The UK’s post-Brexit sanctions policy towards Russia
Post-Brexit, the UK will no longer be constrained by the EU’s consensus-based decision-making and can re-calibrate its response in line with its domestic interests and with the pace of political urgency.
As Brexit looms and the UK prepares to officially leave the EU, London will enact its own sanctions policy. Given the tumultuous exit negotiations, the post-Brexit sanctions policy has been one of the few areas that was planned well ahead. From the very beginning, the autonomous sanctions policy has been considered an indispensable part of the UK’s foreign policy, vital for upholding a rules-based international order. Since May 2018, the Government passed the Sanctions and Anti-Money Laundering Act (SAMLA), aimed to ensure an uninterrupted implementation and enforcement of sanctions. Although the UK has repeatedly emphasised its desire to closely cooperate with the EU on the matter, post-Brexit sanctions will inevitably diverge from the EU’s. No longer subject to the EU’s required unanimity, London can design unilateral sanctions that are undiluted by the member states’ different national interests.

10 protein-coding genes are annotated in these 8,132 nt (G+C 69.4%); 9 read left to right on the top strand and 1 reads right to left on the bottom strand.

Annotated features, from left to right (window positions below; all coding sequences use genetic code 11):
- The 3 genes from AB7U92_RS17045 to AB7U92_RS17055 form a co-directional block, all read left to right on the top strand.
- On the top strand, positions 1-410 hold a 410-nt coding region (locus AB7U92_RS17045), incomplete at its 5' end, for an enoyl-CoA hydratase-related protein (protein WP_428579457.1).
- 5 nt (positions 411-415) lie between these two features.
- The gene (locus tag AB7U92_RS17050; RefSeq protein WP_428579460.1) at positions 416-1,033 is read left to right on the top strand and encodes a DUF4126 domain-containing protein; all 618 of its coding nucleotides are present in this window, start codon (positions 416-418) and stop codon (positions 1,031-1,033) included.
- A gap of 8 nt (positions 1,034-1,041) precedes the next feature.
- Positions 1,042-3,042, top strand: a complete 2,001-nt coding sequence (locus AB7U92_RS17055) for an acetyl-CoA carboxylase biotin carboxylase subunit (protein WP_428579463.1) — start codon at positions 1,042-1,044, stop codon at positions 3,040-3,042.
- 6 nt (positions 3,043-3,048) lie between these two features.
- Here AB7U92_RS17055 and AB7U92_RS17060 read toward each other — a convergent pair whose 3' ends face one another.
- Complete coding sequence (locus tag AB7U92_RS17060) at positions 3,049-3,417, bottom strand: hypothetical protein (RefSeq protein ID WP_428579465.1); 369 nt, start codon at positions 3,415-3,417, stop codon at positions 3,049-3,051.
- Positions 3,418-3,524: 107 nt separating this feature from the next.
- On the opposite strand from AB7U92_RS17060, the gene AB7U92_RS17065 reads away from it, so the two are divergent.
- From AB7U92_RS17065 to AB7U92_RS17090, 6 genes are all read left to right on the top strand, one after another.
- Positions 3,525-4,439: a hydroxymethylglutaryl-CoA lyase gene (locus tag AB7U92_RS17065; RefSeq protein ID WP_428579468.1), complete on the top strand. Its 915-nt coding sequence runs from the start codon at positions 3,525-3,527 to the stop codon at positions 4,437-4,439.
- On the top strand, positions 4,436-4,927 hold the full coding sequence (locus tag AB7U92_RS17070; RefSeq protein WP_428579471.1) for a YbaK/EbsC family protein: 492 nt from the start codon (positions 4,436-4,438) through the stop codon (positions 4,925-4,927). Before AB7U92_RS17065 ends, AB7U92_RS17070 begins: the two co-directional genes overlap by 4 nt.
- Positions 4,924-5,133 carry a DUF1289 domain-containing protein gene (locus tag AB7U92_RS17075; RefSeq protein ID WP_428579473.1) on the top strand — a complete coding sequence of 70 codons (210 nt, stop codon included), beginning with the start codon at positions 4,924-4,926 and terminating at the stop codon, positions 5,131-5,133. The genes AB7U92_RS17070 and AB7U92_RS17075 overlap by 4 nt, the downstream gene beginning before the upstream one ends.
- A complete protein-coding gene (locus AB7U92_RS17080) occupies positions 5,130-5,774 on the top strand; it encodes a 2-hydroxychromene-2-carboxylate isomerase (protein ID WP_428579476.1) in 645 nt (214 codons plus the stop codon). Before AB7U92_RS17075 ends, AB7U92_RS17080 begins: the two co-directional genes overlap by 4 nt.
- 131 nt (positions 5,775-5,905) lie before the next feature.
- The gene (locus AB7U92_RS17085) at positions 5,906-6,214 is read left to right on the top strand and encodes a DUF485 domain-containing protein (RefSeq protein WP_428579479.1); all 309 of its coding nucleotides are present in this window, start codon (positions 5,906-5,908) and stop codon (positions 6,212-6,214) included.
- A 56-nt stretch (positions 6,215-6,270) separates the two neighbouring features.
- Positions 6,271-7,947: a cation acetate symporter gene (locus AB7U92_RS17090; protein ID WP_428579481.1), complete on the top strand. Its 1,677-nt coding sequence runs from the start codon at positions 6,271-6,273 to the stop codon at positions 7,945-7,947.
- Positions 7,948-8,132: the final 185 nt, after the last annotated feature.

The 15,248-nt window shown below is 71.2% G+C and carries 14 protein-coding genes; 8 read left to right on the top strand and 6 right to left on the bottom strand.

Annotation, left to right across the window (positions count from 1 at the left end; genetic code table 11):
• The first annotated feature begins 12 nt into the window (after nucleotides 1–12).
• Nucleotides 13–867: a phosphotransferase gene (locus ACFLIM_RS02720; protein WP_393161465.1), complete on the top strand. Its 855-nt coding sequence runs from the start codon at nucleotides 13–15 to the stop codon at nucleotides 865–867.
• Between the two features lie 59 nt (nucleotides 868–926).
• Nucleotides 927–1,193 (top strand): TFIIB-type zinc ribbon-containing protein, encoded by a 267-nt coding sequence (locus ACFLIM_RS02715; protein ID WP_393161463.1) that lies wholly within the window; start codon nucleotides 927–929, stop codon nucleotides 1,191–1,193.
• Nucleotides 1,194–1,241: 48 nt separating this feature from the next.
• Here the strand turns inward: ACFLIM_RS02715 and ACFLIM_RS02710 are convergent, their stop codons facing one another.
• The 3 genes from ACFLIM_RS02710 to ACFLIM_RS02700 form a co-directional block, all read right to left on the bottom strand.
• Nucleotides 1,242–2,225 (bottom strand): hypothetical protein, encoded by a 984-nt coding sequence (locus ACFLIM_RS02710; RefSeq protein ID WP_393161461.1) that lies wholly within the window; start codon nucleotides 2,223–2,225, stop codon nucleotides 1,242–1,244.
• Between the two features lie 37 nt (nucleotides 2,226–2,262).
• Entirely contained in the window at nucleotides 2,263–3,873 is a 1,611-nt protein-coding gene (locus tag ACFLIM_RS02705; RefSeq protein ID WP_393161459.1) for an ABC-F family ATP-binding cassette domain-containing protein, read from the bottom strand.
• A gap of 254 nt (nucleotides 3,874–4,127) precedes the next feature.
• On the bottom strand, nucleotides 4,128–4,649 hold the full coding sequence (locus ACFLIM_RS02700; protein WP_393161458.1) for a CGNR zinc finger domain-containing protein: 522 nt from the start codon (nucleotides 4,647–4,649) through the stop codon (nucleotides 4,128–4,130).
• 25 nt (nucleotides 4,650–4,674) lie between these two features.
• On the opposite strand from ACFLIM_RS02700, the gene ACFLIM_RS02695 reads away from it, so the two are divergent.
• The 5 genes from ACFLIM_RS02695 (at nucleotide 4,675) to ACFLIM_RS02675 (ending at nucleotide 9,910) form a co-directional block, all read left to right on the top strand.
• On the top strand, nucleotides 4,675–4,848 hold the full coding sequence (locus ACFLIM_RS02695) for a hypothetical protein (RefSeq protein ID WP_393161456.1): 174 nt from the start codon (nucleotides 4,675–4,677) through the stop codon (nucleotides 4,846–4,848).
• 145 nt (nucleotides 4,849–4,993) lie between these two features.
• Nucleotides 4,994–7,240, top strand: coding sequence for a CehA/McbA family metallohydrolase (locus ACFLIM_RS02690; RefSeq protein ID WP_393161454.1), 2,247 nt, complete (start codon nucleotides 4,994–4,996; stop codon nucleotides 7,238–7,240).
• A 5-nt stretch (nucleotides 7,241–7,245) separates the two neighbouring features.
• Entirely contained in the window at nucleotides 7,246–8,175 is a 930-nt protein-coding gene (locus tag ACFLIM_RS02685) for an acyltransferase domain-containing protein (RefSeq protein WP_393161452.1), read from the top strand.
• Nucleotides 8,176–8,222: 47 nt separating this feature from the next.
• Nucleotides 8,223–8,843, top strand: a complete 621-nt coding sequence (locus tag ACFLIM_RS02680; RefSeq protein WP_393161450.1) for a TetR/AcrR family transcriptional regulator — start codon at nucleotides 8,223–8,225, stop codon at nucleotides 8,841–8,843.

The SAMLA introduces a number of new elements that shift the UK’s sanctions policy closer to the US’ sanctions model. The UK has used this opportunity to address weaknesses in the EU’s current sanctions policy and to re-shape the policy according to its new priorities. First, the listing criteria for adding individuals and entities will be strengthened. Given the dramatic increase in legal challenges at the Court of Justice of the European Union in the last few years , the UK will bolster the standard of proof by reviewing the evidentiary basis. Instead of the EU’s threshold of “reasonable suspicion”, the UK will apply the test of “reasonable grounds for suspicion” that an actor was involved in the sanctioned activity. This will provide more transparency and substance to the listing process, enhancing the due process. It is foreseen to conduct a periodic review of certain designations every three years. Second, the burden of judicial challenge will be shifted to the UK Courts and will inevitably lead to the proliferation of litigation cases. The SAMLA will allow the deployment of intelligence information during the cases’ hearings. In the past, the EU’s inability to disclose the confidential information often resulted in the cases’ overturn if no open-source information was available to corroborate. In 2015, the General Court’s Rules of Procedure introduced a ‘closed-material procedure’ allowing the use of sensitive information, but the UK remained dissatisfied with the safeguards of the mechanism and in practice it has been rarely used. Third, the UK’s post-Brexit sanctions policy plans to issue more guidance about regulations and enhanced Frequently Asked Questions. This adjustment is akin to the US’ approach, whereby OFAC often resorts to these instruments. Finally, following the US’ suit, a broader application of licensing powers is anticipated. Currently, the EU sanctions regimes issues only specific licenses that authorizes a certain activity. It does not envision general licenses which allow multiple actors to carry out specified activities, thus maximizing the effectiveness of sanctions. The introduction of general licenses makes the sanctions policy more flexible for the private sector and less uncertain for financial institutions.